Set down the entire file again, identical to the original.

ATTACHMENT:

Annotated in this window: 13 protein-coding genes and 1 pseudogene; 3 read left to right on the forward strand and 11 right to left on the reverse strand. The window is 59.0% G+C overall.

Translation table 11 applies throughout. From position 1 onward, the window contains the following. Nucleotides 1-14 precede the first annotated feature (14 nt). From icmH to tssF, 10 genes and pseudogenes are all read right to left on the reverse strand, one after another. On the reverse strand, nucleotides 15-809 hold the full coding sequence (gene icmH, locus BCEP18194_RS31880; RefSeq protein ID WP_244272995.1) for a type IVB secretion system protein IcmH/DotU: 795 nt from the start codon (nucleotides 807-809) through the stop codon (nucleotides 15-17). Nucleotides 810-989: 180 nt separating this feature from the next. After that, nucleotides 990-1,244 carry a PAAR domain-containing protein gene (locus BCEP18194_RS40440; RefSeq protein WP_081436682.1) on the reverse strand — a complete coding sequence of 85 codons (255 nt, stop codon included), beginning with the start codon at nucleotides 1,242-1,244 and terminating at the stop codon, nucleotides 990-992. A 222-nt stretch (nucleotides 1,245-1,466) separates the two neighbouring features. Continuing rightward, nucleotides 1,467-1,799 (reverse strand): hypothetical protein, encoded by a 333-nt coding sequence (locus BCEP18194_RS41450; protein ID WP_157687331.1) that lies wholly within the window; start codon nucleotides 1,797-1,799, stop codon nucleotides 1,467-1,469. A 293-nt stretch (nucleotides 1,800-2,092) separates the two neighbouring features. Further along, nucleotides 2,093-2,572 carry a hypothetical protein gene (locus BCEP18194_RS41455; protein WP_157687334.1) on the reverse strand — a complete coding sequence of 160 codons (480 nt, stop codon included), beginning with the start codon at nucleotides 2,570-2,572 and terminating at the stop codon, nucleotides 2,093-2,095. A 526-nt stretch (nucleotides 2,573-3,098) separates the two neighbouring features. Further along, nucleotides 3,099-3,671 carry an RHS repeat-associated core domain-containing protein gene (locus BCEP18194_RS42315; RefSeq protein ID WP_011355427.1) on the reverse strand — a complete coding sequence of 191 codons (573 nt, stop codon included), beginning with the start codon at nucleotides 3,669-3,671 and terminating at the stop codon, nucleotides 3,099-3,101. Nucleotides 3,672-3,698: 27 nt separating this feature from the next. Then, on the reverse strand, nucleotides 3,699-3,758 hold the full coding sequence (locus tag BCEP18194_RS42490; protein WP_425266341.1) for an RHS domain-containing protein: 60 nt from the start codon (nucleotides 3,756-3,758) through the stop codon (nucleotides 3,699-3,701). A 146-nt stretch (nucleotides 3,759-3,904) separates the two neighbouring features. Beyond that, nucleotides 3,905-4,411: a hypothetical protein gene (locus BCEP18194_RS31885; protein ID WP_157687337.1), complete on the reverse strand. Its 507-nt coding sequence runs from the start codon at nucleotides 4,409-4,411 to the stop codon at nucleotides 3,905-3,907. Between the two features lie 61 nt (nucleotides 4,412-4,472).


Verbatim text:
Annotated in this window: 13 protein-coding genes and 1 pseudogene; 3 read left to right on the forward strand and 11 right to left on the reverse strand. The window is 59.0% G+C overall.

Translation table 11 applies throughout. From position 1 onward, the window contains the following. Nucleotides 1-14 precede the first annotated feature (14 nt). From icmH to tssF, 10 genes and pseudogenes are all read right to left on the reverse strand, one after another. On the reverse strand, nucleotides 15-809 hold the full coding sequence (gene icmH, locus BCEP18194_RS31880; RefSeq protein ID WP_244272995.1) for a type IVB secretion system protein IcmH/DotU: 795 nt from the start codon (nucleotides 807-809) through the stop codon (nucleotides 15-17). Nucleotides 810-989: 180 nt separating this feature from the next. After that, nucleotides 990-1,244 carry a PAAR domain-containing protein gene (locus BCEP18194_RS40440; RefSeq protein WP_081436682.1) on the reverse strand — a complete coding sequence of 85 codons (255 nt, stop codon included), beginning with the start codon at nucleotides 1,242-1,244 and terminating at the stop codon, nucleotides 990-992. A 222-nt stretch (nucleotides 1,245-1,466) separates the two neighbouring features. Continuing rightward, nucleotides 1,467-1,799 (reverse strand): hypothetical protein, encoded by a 333-nt coding sequence (locus BCEP18194_RS41450; protein ID WP_157687331.1) that lies wholly within the window; start codon nucleotides 1,797-1,799, stop codon nucleotides 1,467-1,469. A 293-nt stretch (nucleotides 1,800-2,092) separates the two neighbouring features. Further along, nucleotides 2,093-2,572 carry a hypothetical protein gene (locus BCEP18194_RS41455; protein WP_157687334.1) on the reverse strand — a complete coding sequence of 160 codons (480 nt, stop codon included), beginning with the start codon at nucleotides 2,570-2,572 and terminating at the stop codon, nucleotides 2,093-2,095. A 526-nt stretch (nucleotides 2,573-3,098) separates the two neighbouring features. Further along, nucleotides 3,099-3,671 carry an RHS repeat-associated core domain-containing protein gene (locus BCEP18194_RS42315; RefSeq protein ID WP_011355427.1) on the reverse strand — a complete coding sequence of 191 codons (573 nt, stop codon included), beginning with the start codon at nucleotides 3,669-3,671 and terminating at the stop codon, nucleotides 3,099-3,101. Nucleotides 3,672-3,698: 27 nt separating this feature from the next. Then, on the reverse strand, nucleotides 3,699-3,758 hold the full coding sequence (locus tag BCEP18194_RS42490; protein WP_425266341.1) for an RHS domain-containing protein: 60 nt from the start codon (nucleotides 3,756-3,758) through the stop codon (nucleotides 3,699-3,701). A 146-nt stretch (nucleotides 3,759-3,904) separates the two neighbouring features. Beyond that, nucleotides 3,905-4,411: a hypothetical protein gene (locus BCEP18194_RS31885; protein ID WP_157687337.1), complete on the reverse strand. Its 507-nt coding sequence runs from the start codon at nucleotides 4,409-4,411 to the stop codon at nucleotides 3,905-3,907. Between the two features lie 61 nt (nucleotides 4,412-4,472).